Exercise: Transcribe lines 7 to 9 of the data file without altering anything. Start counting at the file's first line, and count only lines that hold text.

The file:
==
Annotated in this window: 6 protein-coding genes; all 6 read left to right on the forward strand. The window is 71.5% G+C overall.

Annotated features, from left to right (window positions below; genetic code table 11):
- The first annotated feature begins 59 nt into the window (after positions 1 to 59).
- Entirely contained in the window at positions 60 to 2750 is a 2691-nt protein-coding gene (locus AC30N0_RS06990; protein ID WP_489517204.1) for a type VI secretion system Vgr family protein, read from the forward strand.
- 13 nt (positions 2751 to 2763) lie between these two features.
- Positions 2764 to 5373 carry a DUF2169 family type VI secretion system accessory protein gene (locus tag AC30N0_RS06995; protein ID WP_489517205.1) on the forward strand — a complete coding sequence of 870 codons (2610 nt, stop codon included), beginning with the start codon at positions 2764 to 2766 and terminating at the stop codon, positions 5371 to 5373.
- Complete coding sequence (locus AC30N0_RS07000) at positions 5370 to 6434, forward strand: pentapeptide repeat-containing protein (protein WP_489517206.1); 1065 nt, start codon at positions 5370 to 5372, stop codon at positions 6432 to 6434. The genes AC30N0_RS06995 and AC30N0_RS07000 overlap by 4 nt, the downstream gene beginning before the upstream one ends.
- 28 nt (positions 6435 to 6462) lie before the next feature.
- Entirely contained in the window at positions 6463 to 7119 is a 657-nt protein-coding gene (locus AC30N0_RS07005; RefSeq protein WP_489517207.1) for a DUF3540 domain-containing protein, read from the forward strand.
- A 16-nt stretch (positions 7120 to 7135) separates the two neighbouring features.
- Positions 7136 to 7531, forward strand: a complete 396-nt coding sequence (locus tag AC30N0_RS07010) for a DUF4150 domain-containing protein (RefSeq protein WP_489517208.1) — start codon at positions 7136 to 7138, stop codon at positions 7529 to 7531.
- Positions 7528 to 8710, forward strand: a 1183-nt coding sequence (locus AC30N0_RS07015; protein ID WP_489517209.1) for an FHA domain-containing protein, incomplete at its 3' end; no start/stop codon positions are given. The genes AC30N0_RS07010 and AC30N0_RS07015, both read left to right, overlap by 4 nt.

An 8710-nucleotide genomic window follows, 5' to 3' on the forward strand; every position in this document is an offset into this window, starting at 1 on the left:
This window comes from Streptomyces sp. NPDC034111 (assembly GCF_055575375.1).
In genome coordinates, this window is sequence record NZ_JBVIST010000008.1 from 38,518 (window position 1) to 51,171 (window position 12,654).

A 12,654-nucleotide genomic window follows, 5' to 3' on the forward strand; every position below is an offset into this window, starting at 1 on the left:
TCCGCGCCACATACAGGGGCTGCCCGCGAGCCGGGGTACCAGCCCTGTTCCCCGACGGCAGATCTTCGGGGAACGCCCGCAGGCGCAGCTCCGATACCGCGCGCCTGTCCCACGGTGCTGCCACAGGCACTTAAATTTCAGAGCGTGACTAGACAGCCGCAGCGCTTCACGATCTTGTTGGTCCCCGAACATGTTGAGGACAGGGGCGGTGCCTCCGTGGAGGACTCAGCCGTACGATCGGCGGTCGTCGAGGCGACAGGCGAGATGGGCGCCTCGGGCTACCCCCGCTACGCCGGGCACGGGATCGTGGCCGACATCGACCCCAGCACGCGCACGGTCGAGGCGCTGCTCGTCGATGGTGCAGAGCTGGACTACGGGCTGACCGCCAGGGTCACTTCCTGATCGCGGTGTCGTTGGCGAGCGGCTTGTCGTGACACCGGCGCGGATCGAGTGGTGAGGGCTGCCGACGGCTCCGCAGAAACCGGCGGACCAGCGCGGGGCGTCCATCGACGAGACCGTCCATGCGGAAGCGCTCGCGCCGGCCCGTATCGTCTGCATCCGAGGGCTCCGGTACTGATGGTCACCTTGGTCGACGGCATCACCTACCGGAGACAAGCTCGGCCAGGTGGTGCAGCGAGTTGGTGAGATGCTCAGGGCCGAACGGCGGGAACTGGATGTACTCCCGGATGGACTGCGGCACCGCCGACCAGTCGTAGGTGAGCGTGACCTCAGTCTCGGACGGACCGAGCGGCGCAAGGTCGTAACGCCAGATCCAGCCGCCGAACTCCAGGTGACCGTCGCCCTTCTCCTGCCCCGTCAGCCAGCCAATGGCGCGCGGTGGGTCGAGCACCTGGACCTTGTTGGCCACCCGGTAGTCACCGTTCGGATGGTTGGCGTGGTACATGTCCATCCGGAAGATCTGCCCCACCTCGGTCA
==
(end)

- Complete coding sequence (locus AC30N0_RS07000) at positions 5370 to 6434, forward strand: pentapeptide repeat-containing protein (protein WP_489517206.1); 1065 nt, start codon at positions 5370 to 5372, stop codon at positions 6432 to 6434. The genes AC30N0_RS06995 and AC30N0_RS07000 overlap by 4 nt, the downstream gene beginning before the upstream one ends.
- 28 nt (positions 6435 to 6462) lie before the next feature.
- Entirely contained in the window at positions 6463 to 7119 is a 657-nt protein-coding gene (locus AC30N0_RS07005; RefSeq protein WP_489517207.1) for a DUF3540 domain-containing protein, read from the forward strand.